Founded late last year by artistic director/choreographer Juliana Tilbury, Plexus | dance has quickly established itself among the best small companies in Charlotte. Born in San Diego and trained at the Boston Conservatory, Tilbury danced professionally in New York before heading south and developing her own distinctive brand of modernism. Duke Energy Theatre, with its intimate ambiance and solid electronics, seems like a perfect place for nurturing this group, as the corps, staff, and resources of the company continue to grow. The current Plexus offering, their second, includes a new film, “Transcript,” and a new, somewhat enigmatic live piece, “Poise,” which also serves as the title of the program.

While it’s tempting to consider “Transcript” a solo piece, since Tilbury is the only dancer to appear in it, you cannot watch long without appreciating the input of Tilbury’s collaborator, filmmaker Abel Costa. He shoots Tilbury at odd, restlessly moving angles; crops and processes the action boldly, occasionally breaking the screen into multiple segments; and meshes the action so beautifully with the soundtrack performed by Apparat that you believe Tilbury is dancing to it, even when the action moves outdoors. Filmed at the McColl Center for Visual Art, the piece begins in a bare room that has the feel of a loft studio – no mirrors, no barres, and hardwood flooring. Costa’s shooting angles are as low and down-to-the-ground as most of Tilbury’s choreography here, now and then fetishizing her running shoes (which were also under the tripod-mounted projection screen while the film was showing). Adjourning to the outdoors, Tilbury’s choreography was abruptly upright, attuned to the rocky ruins of a Gothic window, writhing along the curved wall that adjoins the gap as she infused her movement with the anguish we find embedded in etchings of the Romantic Era. Costa’s angles alternated between near and far, sometimes meeting Tilbury close-up at the corner where the curve of the recessed window terminates in an outer wall. Only when we were fully engaged in this small world did Costa pull back and film some of the action from across a street, with cars and buses occasionally gliding along the bottom of the frame.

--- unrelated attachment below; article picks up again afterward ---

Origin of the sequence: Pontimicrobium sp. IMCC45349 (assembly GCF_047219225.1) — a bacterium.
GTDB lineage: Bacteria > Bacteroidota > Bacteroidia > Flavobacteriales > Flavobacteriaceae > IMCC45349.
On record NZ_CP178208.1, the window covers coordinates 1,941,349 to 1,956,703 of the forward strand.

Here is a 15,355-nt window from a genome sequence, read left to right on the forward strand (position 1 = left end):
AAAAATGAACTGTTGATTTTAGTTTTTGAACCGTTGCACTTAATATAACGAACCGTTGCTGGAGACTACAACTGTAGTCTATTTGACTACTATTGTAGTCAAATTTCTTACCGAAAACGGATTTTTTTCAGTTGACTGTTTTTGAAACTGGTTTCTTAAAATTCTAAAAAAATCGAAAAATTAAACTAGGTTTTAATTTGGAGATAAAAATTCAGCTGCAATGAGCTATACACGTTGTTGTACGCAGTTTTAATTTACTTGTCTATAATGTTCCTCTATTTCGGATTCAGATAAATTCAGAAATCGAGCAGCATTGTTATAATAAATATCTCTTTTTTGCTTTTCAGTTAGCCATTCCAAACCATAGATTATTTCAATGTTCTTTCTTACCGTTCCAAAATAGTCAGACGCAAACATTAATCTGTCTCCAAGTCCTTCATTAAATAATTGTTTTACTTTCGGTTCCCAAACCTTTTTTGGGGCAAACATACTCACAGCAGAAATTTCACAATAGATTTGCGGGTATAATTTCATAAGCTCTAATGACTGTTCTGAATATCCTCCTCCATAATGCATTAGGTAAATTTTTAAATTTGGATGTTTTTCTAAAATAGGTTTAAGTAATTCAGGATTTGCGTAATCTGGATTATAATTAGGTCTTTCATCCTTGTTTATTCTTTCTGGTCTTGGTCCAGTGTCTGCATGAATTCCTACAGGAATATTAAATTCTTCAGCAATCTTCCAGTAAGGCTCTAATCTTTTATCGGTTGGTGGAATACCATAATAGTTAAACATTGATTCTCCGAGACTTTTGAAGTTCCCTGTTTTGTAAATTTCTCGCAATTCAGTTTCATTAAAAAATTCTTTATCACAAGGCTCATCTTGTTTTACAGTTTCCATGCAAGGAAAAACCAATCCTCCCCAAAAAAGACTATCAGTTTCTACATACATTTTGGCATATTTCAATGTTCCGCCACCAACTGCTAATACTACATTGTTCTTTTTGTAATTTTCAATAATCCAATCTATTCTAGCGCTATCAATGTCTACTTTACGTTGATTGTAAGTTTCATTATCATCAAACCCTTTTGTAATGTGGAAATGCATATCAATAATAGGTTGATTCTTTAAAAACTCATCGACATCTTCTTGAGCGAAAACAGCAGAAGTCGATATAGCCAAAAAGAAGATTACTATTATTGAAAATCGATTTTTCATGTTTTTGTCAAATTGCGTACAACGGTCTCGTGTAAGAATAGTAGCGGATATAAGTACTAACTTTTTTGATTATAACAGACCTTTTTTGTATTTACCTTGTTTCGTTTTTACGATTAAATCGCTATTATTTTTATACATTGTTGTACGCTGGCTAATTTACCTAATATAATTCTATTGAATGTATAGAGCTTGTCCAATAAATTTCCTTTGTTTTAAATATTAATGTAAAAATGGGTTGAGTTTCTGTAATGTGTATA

There was a similar abrupt shift in the midst of “Poise,” with Tilbury joined onstage by Joshua James Hall, Sarah Ingel, and Amanda Rentschler. Choreography by Tilbury had a similar feel to the “Transcript” video, particularly in the floor work, but here we could see how she works with pairs and ensembles. A pas de deux with Hall and Rentschler began with Rentschler firmly resistant to Hall’s advances, so the arc of the segment was the woman’s gradual yielding to the man, with a setback or two along the way. Far quirkier was the costume change that preceded as Tilbury, after a conspicuous absence returned to the stage in a cocktail dress designed by, carrying a hand mic and a microphone stand. As she fiddled with the stand, adjusting the mic, Hall came out to help. Then he began lip-synching to a male vocalist as the remaining two women, in dresses matching Tilbury’s, joined her in forming a back-up group. But they didn’t remain in the background: one by one, they took their turns at the mic, lip-synching to the same male vocalist! Oftentimes when I go to modern dance, one of the chief perks is discovering the outré tracks that are turning today’s choreographers on. Count this piece among those occasions, with music by Oval, Nosaj Thing, Ólafur Arnalds, Julia Kent, Jacaszek, Tom Cochrane, Jon Hopkins, Seesake, and the aforementioned Apparat.

The final ensemble, with its organic, ecological imagery, was the most memorable and moving of the evening. It began with successive sequences where each member of the group was supported by the other three, then cut to a sequence where all four were perfectly synchronized to the same routine. It ended with the group forming a slow-moving mass in which all the members retained a remnant of individuality while moving to the organic rhythm of the whole. With a footlight shining at them from stage left, they moved cautiously into it, past it, and out of sight. Though “Poise” only clocks in with 46 minutes of actual film and dance, Plexus | dance is delivering polished and provocative immersions in the artform. The size of their audience, like their quaint projection screen and projector, are notably smallish compared to their merit. Soundtracks that accompanied both the film and the live performance, in fact, reminded me how state-of-the-art the Duke venue was when it first opened back in the 90s. So there is plenty for an audience to feed on if they’re interested in seeing what Tilbury has to say. In an ideal scenario, audience will cross-pollinate with the company and flourish, opening up new outlets for more dancers, musicians, designers, and technicians to participate in the full development of Tilbury’s unquestionable talents.

This program will be repeated May 10 at 3 and 8 p.m. in the same venue. For details, see the sidebar.